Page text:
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Much has transpired in the 40 years since President Richard Nixon announced that finding a cure for cancer would be one of his administration's top priorities.
Much has transpired in the 40 years since President Richard Nixon announced that finding a cure for cancer would be one of his administration’s top priorities. World leaders, wars, and technologies have flared and faded; nations have changed their names and borders; and one can access nearly every corner of the world with a modem and a mouse. Yet a cure for cancer continues to elude us.
It was January 22, 1971, when Nixon stood before Congress and delivered the historic State of the Union Address in which he said, “The time has come in America when the same kind of concentrated effort that split the atom and took man to the moon should be turned toward conquering this dread disease. ” That evening, Nixon pledged more than $100 million toward the campaign to eradicate cancer and called for a “total national commitment. ”
In his speech, Nixon never uttered the phrase War on Cancer, nor did this now-iconic phrase appear in the National Cancer Act of 1971, which Nixon would sign before the year was out. Yet it was clear that battle lines were being drawn. At the signing ceremony, Nixon called the Act “the most significant action taken during this administration.” He also invoked the specter of war, noting that “more people each year die of cancer in the United States than all the Americans who lost their lives in World War II.”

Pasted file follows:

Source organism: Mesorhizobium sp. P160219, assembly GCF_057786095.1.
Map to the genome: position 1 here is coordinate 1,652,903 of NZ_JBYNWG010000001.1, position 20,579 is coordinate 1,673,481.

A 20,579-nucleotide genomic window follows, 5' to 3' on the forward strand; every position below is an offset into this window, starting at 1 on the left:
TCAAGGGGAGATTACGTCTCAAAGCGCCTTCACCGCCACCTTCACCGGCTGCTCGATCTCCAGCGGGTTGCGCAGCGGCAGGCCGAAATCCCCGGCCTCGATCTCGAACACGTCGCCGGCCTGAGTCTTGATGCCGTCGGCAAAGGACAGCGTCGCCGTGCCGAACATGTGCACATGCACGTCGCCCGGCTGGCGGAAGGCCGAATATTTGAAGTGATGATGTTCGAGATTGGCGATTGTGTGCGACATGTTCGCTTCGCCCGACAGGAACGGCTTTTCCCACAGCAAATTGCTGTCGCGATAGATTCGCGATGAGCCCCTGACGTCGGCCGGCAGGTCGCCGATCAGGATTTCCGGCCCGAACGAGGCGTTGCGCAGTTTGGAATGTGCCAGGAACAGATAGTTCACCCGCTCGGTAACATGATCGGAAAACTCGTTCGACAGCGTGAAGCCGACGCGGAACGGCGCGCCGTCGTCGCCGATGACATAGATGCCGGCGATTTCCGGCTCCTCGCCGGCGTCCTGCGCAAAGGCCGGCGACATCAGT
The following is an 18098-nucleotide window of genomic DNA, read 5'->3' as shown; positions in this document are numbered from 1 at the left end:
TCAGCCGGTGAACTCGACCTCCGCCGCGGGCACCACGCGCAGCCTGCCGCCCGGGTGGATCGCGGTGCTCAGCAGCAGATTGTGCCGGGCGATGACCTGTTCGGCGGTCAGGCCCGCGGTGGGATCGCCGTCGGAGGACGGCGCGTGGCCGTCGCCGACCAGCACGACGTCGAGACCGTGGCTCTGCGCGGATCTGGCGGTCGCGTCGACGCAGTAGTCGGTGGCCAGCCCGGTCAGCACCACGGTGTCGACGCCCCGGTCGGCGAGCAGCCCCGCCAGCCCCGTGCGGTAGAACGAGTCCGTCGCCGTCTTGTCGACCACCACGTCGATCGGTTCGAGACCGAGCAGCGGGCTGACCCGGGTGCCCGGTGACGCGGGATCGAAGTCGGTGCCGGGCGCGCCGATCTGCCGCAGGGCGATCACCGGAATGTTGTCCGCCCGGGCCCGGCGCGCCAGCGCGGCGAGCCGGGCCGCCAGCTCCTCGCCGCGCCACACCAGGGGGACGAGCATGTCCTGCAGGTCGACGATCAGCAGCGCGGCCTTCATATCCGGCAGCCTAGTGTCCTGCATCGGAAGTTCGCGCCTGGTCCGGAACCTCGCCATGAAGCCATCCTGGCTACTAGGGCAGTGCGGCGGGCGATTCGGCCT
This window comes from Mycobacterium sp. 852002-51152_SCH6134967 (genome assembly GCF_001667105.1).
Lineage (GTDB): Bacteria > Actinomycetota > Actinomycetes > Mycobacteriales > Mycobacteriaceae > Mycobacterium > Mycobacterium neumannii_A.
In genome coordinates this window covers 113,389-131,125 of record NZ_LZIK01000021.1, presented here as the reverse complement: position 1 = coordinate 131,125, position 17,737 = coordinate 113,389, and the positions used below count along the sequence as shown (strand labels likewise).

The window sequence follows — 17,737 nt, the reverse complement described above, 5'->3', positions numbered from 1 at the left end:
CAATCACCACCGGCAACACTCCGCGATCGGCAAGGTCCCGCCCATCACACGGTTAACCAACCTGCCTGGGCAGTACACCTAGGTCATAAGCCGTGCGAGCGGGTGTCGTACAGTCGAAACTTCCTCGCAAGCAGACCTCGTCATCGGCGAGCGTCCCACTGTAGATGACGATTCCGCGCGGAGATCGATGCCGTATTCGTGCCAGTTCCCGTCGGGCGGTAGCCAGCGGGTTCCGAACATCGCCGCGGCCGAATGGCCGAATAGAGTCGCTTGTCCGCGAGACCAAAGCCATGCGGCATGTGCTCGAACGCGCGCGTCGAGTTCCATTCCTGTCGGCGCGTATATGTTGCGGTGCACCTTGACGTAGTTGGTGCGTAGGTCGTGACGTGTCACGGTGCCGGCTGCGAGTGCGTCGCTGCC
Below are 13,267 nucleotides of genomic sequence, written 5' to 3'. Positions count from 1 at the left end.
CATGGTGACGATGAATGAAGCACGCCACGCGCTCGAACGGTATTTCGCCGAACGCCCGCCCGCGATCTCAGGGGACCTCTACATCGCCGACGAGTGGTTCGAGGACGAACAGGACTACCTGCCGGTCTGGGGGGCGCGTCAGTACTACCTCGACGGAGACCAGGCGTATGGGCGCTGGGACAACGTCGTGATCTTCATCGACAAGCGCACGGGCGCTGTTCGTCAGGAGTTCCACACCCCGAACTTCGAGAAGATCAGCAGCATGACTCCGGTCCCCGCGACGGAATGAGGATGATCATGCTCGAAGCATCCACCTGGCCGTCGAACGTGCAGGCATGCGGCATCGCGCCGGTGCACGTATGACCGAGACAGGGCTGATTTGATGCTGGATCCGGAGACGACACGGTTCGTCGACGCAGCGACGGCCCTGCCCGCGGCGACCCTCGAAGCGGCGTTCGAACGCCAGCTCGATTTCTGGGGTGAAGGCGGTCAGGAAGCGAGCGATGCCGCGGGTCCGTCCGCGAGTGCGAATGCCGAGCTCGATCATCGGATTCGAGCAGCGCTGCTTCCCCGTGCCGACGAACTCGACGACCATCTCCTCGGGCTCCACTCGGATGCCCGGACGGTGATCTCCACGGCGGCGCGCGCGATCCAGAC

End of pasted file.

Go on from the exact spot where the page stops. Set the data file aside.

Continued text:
Congress also invoked combative terminology when discussing cancer. Both bodies unanimously passed resolutions that described “the conquest of cancer [as] a national crusade to be accomplished by 1976”—a year selected not because anyone believed the deadly foe could be vanquished so quickly but because it coincided with the 200th anniversary of the Declaration of Independence.
Forty years later, cancer continues to take prisoners and rack up casualties, but does this mean that the war has been lost? Leading voices in the oncology community share their views on where we stand in the War on Cancer and where they believe we are headed.
Otis W. Brawley, MD
Chief Medical Officer
American Cancer Society
Hematology, Oncology, Medicine, and Epidemiology
Dr Brawley is a global leader in the field of health disparities research. He has advised the FDA, the National Institutes of Health, the US Surgeon General, and the Centers for Disease Control and Prevention, and served as assistant director for the National Cancer Institute.
We have had dramatic declines in mortality from a number of cancers. The risk of death from colorectal, lung, and breast cancer has declined more than 30% since the early 1990s. We should be pleased with this progress but not satisfied, as we can do better.